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    The Turnip Eaters

    Well someone did say that the nutters would soon reappear again. We're known as the Turnips so I feel we should acknowledge our affection and great debt to this most noble of all vegetables



    There is a hill that lies deep in the heart of West Cork known as Turnip Mountain. It gazes down over dark green valley’s dotted with murky glacial lakes and small whitewashed farmhouses from whose chimneys turf smoke curls gently skywards. On a clear day one can see Bantry Bay from its rocky summit but on a miserable rainy day one can barely see beyond one's nose.


    Hooker sat on a ditch sipping slowly from the pint of Beamish that Black Bob had poured for him in the makeshift marquee that had been set up to stage the annual Pagan festival known as Imbolc. Beside him sat Cúchulainn and his young friend the up and coming Ulster rugby star Willie Faloon. Cúchulainn had too played rugby as open side flanker with the local team, the Turnip Mashers, the same team as Hooker had played with incidentally, but was prone to terrible fits of petulance if things were going wrong. He had been banned for life for stuffing a referee’s whistle up an orifice that required careful endoscopic removal in a nearby doctor's surgery. His insistence on sleeping with the wife or girlfriend of the losing captain in a variation of the "right of the first night" also proved somewhat unpopular, well, at least with the captains anyway. So he went back to laying waste to armies, pillaging, raping and being a general bollix all round, almost an Osprey, if you like.


    It was Willie's first time at an Imbolc, he had met Cúchulainn in Clohessys the night before having taken a trip to Thomond to see the hallowed ground and though mightily impressed it held no fear for him because he was descended from the Morrigan the most fearless goddess of war in times now long forgotten. This meant he was also descended from Cúchulainn as the great warrior himself had once spent a night of unbridled passion with the phantom queen many many aeons ago. He sneaked a look at his ancestor who it must be admitted looked quite well for someone several thousand years old and who had been killed at least once. He had heard that the Morrigan still lived and he wanted more than anything to meet the other side of the family. Cúchulainn had told him that he would nudge him if she appeared as he didn't really want meet her himself as she was pressing him for alimony and he was a bit short at present due to the recession.


    Hooker put himself in charge of the barbecue. The heat from the spit was so intense he stripped to the waist and proceeded to turn the suckling pig slowly over the crackling flames. He was joined by a Leinster rugby supporter called Dan who was well on having spent the evening in the Tin Pub in Ahakista with a local cricketer and cognoscente who was a secret admirer of Munster rugby fan despite having played tight head for Blackrock College in his time. He was also a renowned philantropist and regularly donated his small change (the brown stuff) to the St Vincent de Paul box on the bar counter which was met with universal approval by the locals.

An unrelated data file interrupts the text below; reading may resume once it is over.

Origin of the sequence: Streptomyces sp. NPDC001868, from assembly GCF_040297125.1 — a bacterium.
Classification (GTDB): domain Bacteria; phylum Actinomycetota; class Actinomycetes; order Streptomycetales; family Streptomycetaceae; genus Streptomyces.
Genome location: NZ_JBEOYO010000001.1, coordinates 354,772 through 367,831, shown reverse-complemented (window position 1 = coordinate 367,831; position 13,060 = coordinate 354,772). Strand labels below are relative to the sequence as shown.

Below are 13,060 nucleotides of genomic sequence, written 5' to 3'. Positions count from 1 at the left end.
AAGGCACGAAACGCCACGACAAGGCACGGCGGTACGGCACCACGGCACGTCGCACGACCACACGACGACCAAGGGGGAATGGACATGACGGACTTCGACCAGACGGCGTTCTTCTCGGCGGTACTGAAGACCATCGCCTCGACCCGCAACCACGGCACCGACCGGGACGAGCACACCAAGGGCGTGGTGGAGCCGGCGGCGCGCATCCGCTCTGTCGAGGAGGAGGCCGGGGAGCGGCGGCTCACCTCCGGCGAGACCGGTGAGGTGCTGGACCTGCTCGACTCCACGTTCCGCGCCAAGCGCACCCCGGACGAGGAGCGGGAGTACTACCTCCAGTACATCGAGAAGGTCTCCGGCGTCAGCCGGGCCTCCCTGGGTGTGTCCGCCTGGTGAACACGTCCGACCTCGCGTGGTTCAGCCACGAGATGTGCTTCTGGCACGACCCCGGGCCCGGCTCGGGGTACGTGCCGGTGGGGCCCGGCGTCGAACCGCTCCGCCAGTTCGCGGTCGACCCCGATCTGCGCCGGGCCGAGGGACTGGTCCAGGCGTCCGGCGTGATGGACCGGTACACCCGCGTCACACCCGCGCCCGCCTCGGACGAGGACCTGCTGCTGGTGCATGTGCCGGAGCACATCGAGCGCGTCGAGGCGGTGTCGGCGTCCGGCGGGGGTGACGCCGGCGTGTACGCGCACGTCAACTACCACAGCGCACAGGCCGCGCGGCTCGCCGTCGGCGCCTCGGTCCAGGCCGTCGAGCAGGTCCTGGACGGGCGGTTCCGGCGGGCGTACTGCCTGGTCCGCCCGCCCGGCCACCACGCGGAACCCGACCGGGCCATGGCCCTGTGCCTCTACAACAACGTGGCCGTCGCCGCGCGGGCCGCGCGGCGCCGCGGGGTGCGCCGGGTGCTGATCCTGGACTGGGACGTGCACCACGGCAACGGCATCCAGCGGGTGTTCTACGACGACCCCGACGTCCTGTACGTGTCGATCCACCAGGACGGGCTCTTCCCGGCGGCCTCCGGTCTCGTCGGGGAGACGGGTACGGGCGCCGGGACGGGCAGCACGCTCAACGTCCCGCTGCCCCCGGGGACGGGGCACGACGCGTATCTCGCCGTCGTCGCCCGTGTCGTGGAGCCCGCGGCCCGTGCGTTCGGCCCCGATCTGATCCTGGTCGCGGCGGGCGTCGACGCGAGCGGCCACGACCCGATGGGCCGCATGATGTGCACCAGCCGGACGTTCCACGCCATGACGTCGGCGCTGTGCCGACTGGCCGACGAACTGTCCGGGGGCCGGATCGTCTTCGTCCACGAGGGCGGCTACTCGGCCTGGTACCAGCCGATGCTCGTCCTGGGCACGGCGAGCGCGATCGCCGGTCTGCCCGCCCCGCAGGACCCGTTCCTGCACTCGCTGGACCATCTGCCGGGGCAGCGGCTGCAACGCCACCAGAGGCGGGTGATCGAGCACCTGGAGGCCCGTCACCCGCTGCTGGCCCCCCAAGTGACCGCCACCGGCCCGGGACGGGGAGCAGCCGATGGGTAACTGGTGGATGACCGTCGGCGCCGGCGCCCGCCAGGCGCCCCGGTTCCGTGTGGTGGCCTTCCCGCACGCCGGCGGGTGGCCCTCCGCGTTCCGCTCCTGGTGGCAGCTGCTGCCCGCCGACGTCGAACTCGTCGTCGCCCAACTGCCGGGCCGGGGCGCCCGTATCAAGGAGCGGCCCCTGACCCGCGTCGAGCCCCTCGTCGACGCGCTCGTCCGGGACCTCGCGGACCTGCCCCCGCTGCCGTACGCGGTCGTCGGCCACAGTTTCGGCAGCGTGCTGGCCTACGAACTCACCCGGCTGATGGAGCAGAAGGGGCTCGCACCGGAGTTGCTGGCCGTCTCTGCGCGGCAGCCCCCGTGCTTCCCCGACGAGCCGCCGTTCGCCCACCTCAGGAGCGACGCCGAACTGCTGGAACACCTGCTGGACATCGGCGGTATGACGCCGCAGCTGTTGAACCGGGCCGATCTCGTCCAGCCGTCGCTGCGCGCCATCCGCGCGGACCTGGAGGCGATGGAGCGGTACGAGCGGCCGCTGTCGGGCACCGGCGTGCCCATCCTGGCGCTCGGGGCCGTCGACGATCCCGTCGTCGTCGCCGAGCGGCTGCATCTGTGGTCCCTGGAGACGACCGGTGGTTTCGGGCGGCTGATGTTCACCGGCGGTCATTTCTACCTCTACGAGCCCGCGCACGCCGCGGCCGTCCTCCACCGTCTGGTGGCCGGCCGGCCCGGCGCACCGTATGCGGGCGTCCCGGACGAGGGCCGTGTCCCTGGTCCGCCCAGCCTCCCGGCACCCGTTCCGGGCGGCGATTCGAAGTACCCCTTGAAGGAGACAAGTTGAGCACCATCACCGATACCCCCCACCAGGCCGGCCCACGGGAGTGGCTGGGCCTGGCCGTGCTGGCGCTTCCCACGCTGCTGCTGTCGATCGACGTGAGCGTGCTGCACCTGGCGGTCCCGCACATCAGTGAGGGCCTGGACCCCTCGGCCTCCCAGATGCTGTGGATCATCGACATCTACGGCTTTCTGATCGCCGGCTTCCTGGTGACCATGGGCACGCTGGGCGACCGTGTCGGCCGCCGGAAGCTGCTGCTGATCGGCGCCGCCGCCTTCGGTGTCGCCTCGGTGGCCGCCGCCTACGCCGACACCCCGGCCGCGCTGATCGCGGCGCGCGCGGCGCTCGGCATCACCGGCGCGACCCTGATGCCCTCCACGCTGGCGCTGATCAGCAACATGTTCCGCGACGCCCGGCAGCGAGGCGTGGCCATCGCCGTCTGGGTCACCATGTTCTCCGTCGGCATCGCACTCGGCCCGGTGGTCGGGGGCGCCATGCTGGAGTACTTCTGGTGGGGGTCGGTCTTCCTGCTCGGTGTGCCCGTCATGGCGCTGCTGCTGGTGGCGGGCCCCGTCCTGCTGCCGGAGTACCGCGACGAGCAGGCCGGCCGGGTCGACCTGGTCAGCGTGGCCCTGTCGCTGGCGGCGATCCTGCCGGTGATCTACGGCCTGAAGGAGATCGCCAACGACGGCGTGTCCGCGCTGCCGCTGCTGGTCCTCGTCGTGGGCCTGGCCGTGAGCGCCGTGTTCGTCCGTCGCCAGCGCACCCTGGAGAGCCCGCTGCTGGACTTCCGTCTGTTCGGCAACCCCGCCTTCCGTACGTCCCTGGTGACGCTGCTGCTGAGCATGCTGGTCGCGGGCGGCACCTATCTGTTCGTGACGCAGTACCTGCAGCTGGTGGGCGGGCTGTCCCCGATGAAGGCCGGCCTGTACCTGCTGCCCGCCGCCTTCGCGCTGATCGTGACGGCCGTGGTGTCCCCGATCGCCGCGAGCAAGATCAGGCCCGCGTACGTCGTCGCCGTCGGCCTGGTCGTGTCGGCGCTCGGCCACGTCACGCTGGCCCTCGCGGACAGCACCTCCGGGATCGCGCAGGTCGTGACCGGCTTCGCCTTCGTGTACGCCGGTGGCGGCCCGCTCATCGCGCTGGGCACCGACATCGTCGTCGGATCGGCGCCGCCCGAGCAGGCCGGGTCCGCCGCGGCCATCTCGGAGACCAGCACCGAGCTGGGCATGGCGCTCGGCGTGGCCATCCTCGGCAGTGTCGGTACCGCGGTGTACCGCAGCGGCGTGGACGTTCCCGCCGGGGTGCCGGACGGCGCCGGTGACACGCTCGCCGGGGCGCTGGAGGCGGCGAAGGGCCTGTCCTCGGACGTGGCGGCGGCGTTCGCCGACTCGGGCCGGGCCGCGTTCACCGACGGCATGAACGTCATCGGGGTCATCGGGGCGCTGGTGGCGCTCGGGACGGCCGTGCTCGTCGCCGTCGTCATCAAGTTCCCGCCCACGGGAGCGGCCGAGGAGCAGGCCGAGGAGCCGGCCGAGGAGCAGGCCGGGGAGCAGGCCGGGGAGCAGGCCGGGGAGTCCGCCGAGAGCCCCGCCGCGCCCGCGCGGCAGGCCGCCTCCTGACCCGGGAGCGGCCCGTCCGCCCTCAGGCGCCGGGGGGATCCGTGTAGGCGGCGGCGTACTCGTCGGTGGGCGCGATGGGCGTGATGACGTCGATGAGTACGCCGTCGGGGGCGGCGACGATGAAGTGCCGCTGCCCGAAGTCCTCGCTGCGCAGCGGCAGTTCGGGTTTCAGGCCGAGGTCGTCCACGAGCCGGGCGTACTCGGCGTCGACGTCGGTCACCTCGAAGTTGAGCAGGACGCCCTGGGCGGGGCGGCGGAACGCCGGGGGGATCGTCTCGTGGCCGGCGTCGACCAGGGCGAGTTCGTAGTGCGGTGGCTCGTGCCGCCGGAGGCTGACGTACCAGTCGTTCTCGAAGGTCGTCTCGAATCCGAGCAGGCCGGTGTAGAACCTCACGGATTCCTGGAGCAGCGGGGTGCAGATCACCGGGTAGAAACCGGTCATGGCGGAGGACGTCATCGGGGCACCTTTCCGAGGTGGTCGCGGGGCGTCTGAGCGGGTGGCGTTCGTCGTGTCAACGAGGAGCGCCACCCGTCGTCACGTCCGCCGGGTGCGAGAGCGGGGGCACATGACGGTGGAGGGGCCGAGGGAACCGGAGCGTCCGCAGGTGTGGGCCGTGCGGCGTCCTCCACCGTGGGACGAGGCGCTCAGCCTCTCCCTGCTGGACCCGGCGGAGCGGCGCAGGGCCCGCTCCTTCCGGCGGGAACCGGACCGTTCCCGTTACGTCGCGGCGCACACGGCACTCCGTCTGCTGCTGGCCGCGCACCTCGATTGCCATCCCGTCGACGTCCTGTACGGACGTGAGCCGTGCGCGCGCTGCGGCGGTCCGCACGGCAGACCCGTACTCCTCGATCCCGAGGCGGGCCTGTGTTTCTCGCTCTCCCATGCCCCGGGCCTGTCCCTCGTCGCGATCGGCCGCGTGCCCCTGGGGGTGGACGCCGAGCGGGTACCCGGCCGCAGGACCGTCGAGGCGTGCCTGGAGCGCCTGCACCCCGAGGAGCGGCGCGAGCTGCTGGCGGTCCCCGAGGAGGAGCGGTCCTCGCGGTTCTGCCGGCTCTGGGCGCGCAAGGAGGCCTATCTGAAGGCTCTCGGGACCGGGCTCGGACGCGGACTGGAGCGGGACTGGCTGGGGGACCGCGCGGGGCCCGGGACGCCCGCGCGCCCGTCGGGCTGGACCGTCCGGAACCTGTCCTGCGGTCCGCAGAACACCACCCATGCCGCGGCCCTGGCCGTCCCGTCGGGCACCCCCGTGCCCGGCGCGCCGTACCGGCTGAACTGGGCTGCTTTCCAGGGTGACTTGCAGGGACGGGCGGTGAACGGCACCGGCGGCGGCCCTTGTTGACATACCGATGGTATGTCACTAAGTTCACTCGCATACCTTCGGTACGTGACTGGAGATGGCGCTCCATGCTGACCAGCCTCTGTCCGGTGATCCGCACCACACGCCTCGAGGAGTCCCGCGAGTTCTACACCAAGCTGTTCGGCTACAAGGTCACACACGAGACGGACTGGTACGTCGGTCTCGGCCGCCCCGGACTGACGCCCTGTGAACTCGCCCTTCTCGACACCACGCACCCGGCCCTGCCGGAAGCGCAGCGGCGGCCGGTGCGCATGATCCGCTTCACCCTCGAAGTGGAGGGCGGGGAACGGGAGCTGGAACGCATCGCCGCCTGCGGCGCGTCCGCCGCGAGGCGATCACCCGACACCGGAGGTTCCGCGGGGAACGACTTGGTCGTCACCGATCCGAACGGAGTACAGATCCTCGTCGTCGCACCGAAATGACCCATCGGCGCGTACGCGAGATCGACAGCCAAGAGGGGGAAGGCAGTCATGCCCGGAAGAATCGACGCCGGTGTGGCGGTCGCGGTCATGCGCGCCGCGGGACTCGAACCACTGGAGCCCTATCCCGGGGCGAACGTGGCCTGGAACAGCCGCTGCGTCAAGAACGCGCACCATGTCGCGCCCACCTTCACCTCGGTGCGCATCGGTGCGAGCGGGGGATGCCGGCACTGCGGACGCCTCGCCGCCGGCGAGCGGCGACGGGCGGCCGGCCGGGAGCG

Dan admitted to Hooker that he was transexual singer in a well known night club in Dublin and went by the stage name "the Doob with the Lube". Hooker felt quite uneasy at this little confidence and quickly put his shirt back on again and also checked his fly. He decided that a bar of a song might be best in reply and duly sang:


    "Come down the mountain Katie Daly
    Come down the mountain Katie do
    Can't you hear us calling Katie Daly
    We want to taste your turnip mountain stew-ew"

    Dan went off in search of a drink and someone who might listen to his story. In the meantime, Hooker's wife Molly appeared to tell Hooker that the turnips were nearly boiled and to ask if he seen her pipe around. Cúchulainn nudged Willie violently in the side. "It's her, it's the Morrigan. I'm off. Goodluck."

    "Forget the weights and training Katie Daly
    And scrap the effin' scrum coach too
    All we want is you dear Katie Daly
    And some of your mighty mountain brew-ew"

    Willie had one look at Molly the Morrigan and one look was enough. The Morrigan wore a pair of cow dung stained wellingtons with the tops turned down. A pair of fine hairy legs bridged the gap between the wellies and a very tight miniskirt that barely concealed an enormous derriere. Her arms were also immense and covered in hair as was her upper lip. Her two remaining teeth held on firmly to an old briar pipe...

    Willie was home in Belfast in under two hours.

    "Our coach is here as well dear Katie
    Good ol' Tony's with us too
    His tongue is hanging out fair Katie
    Waiting for his dish of turnip mountain stew-ew"

    Hooker tenderly put his arm gently around his wife and sang softly to his wife, so beautiful still after all these years...


    "Our scrum was never better Katie Daly
    Our ruck and maul are flying too
    We were sick with worry Katie Daly
    Thank God for your turnip mountain dew.

    Old Ulaid think they'll bate us Katie Daly
    They say their time is overdue
    We'll send them packing Katie Daly
    With the help of your Turnip mountain stew."


    #2
    :D
    My computer thinks I'm gay
    What's the difference anyway
    When all the people do all day
    Is stare into a phone

    Comment


      #3
      Ah, I see, take the curse off the 'turnip' by reclaiming it like NWA, Public Enemy, Richard Pryor and co took ownership of the 'N' word to decrease its hurtful aspects. Hmmm, interesting.
      Can see it now (cue backing funk music by Maceo and the James Brown Band):
      "Say it loud,
      I'm a turnip and I'm proud".
      D'ya think Cara would belt it out at TP?

      Comment


        #4
        I met Willie Faloon's da a few years back at an Ulster A vs Munster A game down in Shaw's Bridge. A true gent. From Armagh rather than Belfast IIRC. The subject of turnips and their place on the scale of ancestral epicureanism did not arise, alas.